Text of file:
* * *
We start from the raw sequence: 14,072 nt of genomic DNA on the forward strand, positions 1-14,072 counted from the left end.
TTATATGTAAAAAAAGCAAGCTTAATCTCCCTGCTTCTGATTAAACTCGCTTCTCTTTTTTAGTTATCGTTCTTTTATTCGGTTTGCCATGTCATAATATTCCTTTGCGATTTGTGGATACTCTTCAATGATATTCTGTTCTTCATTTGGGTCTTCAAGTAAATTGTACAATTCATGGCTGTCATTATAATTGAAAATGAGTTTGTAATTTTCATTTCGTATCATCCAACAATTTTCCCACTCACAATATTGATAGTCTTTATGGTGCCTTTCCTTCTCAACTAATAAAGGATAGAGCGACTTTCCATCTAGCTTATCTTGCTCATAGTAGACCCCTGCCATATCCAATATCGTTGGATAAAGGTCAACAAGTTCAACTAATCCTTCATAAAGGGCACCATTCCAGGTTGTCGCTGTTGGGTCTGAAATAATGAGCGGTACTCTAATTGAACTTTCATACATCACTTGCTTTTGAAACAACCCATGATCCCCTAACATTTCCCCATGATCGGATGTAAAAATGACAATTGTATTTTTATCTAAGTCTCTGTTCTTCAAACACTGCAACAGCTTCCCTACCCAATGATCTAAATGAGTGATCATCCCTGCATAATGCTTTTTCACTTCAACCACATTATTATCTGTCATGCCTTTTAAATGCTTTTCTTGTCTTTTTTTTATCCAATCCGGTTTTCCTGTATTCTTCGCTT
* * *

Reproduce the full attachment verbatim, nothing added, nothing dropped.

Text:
We start from the raw sequence: 14,072 nt of genomic DNA on the forward strand, positions 1-14,072 counted from the left end.
TTATATGTAAAAAAAGCAAGCTTAATCTCCCTGCTTCTGATTAAACTCGCTTCTCTTTTTTAGTTATCGTTCTTTTATTCGGTTTGCCATGTCATAATATTCCTTTGCGATTTGTGGATACTCTTCAATGATATTCTGTTCTTCATTTGGGTCTTCAAGTAAATTGTACAATTCATGGCTGTCATTATAATTGAAAATGAGTTTGTAATTTTCATTTCGTATCATCCAACAATTTTCCCACTCACAATATTGATAGTCTTTATGGTGCCTTTCCTTCTCAACTAATAAAGGATAGAGCGACTTTCCATCTAGCTTATCTTGCTCATAGTAGACCCCTGCCATATCCAATATCGTTGGATAAAGGTCAACAAGTTCAACTAATCCTTCATAAAGGGCACCATTCCAGGTTGTCGCTGTTGGGTCTGAAATAATGAGCGGTACTCTAATTGAACTTTCATACATCACTTGCTTTTGAAACAACCCATGATCCCCTAACATTTCCCCATGATCGGATGTAAAAATGACAATTGTATTTTTATCTAAGTCTCTGTTCTTCAAACACTGCAACAGCTTCCCTACCCAATGATCTAAATGAGTGATCATCCCTGCATAATGCTTTTTCACTTCAACCACATTATTATCTGTCATGCCTTTTAAATGCTTTTCTTGTCTTTTTTTTATCCAATCCGGTTTTCCTGTATTCTTCGCTT